Isn’t Everyone Who Writes a Writer?

There seems to be a general idea that anyone who picks up a pen and makes words with it is a writer. In the literal sense, yes they are. But in actuality? No, they’re just someone writing words. And whilst that is an important part of being defined as a writer, it’s only one part. Writing is available to pretty much everyone as a means of self expression, but only true writers wield it with flair and precision. In the rather grim words of Margaret Atwood, ‘everyone can dig a hole in a cemetery, but not everyone is a grave-digger.’

Thomas Mann quote
Image from The Write Practice.

Writing is an art form. Like any other artistic pursuit, it is a craft. It needs to be learned, practiced, slaved over, and perfected. No writer ever merely picks up a pen and like magic has a masterpiece, same as no painter picks up a brush and automatically creates something worthy of hanging in the Tate Britain Gallery, and no composer grabs a baton and instantly has a piece of music to rival Mozart.

Also, I’ve been told that you’re not a writer until someone reads your work, which personally I think is nonsense. Just look at Emily Dickinson. No-one read the hundreds of poems she wrote until after her death, but that didn’t change the fact she had still written them and was therefore still a writer.

 Writers don’t just write. They look at the world through different eyes. Everything is a potential story, everyone is a potential character. Writers question their surroundings, and are never satisfied with the answers so they make up their own. The brains of writers are constantly ticking over plots, which narrative position to use, where the perfect place to hide a body is, and which notebook of the plethora scattered over their desk they intend to use for which project. Writers are never still. Even when they’re asleep they’re dreaming, and often they wake at 3am and have that much needed ‘aha!’ moment. Subsequently followed by fumbling around in the dark for a pen and paper, because they never learn to keep them beside the bed or to turn the light on first. I know this is a classic writer stereotype, but trust me, it happens.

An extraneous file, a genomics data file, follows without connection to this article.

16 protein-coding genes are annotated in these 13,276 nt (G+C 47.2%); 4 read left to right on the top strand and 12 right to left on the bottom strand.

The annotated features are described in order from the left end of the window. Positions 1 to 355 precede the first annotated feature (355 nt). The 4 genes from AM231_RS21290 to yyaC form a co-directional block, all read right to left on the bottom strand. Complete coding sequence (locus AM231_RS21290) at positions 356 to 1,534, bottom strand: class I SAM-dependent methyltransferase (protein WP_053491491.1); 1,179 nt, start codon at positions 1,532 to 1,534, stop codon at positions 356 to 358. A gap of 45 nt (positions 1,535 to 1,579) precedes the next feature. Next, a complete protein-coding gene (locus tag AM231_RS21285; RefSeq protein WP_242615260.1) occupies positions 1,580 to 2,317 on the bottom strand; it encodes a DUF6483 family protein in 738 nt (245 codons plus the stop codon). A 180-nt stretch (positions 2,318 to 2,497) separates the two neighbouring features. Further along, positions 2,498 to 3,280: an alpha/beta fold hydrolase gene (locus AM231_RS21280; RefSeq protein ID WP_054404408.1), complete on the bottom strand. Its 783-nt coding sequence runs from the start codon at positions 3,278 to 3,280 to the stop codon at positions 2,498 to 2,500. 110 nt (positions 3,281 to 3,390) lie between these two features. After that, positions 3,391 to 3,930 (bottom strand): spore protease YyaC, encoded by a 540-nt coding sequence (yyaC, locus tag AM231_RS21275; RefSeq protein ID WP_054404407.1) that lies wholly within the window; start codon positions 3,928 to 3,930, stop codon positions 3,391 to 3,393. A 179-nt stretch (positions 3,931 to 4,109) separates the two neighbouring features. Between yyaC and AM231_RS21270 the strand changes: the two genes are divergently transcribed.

Image from Katie Ganshert.

A writer is a type of person, not just anyone who writes. For people dedicated to writing, it’s more than a hobby or means of self expression. It’s their life and soul, something they need like air. For some lucky enough it’s also a way to make a living. Writing can be a career, not just something to casually take up every now and then.

Next time someone tells you they’re a writer, indulge them. Keep them talking, and ask them how they see the world. When they answer, you’ll know whether they are telling the truth.

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Amelia Starling is a writer and folklorist. She graduated from the University of Winchester with a degree in Creative Writing, and is Senior Editor for Folklore Thursday. She loves travelling and collecting stories, and spent 15 months living in Japan doing this alongside teaching English. Amelia blogs about folklore and fairy tales at The Willow Web. You can follow her on Twitter @amyelize.

2 thoughts on “Isn’t Everyone Who Writes a Writer?

  1. Thank you! That's a wonderful attitude to have towards writing, too. None of us really ever know what we'll create, we just have ideas and know they'll become something.

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